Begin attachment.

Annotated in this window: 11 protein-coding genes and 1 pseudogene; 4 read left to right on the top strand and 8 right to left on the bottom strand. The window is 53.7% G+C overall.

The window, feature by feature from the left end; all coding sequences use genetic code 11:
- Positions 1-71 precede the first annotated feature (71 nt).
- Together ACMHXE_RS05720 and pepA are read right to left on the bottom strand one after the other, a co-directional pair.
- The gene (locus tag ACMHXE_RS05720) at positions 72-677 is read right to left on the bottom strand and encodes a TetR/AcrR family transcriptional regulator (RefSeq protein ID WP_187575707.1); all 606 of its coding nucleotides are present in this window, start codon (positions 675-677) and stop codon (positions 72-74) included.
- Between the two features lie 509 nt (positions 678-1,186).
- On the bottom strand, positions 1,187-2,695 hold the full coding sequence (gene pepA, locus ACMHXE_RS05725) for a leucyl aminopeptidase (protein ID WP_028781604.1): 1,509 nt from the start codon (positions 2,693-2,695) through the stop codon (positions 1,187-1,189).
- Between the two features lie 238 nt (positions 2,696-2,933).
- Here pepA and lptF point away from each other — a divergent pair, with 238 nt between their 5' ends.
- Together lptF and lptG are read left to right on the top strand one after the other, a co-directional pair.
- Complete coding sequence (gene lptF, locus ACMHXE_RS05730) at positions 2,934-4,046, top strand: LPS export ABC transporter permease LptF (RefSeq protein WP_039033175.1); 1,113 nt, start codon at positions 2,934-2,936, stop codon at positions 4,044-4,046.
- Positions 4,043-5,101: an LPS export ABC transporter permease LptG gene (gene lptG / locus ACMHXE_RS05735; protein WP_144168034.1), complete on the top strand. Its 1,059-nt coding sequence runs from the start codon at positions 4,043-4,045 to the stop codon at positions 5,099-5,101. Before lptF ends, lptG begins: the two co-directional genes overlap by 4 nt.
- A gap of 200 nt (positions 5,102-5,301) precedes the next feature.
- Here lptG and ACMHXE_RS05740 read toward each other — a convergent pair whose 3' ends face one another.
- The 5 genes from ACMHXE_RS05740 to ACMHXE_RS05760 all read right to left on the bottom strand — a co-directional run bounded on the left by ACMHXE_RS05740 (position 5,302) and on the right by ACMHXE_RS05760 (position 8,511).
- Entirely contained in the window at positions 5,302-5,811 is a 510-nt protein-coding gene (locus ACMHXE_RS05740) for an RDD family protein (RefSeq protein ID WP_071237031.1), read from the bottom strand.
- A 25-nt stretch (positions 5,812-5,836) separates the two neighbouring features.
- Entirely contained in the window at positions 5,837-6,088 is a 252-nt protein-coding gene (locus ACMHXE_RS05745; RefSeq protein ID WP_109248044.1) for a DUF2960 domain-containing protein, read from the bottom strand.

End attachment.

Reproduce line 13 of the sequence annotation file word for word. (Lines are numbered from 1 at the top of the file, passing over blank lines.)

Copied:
- A gap of 200 nt (positions 5,102-5,301) precedes the next feature.